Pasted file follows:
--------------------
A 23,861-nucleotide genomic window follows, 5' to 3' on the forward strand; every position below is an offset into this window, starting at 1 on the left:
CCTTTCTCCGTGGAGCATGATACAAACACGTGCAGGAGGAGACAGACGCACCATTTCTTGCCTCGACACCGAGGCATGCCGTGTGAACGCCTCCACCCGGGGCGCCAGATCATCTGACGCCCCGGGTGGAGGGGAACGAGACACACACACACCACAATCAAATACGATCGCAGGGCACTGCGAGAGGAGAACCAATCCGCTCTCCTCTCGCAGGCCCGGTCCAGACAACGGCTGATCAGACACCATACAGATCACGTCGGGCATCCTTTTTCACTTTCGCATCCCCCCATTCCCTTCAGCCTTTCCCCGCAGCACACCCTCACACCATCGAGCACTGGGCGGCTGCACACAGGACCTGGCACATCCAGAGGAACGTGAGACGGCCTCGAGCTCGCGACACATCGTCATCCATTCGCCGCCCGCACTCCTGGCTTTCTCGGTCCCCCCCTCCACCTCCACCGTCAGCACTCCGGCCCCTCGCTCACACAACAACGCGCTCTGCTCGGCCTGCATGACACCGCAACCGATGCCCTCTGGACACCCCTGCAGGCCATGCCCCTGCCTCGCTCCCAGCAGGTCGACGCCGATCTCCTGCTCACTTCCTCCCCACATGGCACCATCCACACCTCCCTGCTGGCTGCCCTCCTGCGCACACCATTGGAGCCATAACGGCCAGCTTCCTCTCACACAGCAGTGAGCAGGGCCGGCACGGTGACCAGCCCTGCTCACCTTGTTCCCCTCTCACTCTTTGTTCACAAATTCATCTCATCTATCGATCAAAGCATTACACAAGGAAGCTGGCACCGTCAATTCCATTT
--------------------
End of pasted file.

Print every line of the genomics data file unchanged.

A 23,861-nucleotide genomic window follows, 5' to 3' on the forward strand; every position below is an offset into this window, starting at 1 on the left:
CCTTTCTCCGTGGAGCATGATACAAACACGTGCAGGAGGAGACAGACGCACCATTTCTTGCCTCGACACCGAGGCATGCCGTGTGAACGCCTCCACCCGGGGCGCCAGATCATCTGACGCCCCGGGTGGAGGGGAACGAGACACACACACACCACAATCAAATACGATCGCAGGGCACTGCGAGAGGAGAACCAATCCGCTCTCCTCTCGCAGGCCCGGTCCAGACAACGGCTGATCAGACACCATACAGATCACGTCGGGCATCCTTTTTCACTTTCGCATCCCCCCATTCCCTTCAGCCTTTCCCCGCAGCACACCCTCACACCATCGAGCACTGGGCGGCTGCACACAGGACCTGGCACATCCAGAGGAACGTGAGACGGCCTCGAGCTCGCGACACATCGTCATCCATTCGCCGCCCGCACTCCTGGCTTTCTCGGTCCCCCCCTCCACCTCCACCGTCAGCACTCCGGCCCCTCGCTCACACAACAACGCGCTCTGCTCGGCCTGCATGACACCGCAACCGATGCCCTCTGGACACCCCTGCAGGCCATGCCCCTGCCTCGCTCCCAGCAGGTCGACGCCGATCTCCTGCTCACTTCCTCCCCACATGGCACCATCCACACCTCCCTGCTGGCTGCCCTCCTGCGCACACCATTGGAGCCATAACGGCCAGCTTCCTCTCACACAGCAGTGAGCAGGGCCGGCACGGTGACCAGCCCTGCTCACCTTGTTCCCCTCTCACTCTTTGTTCACAAATTCATCTCATCTATCGATCAAAGCATTACACAAGGAAGCTGGCACCGTCAATTCCATTT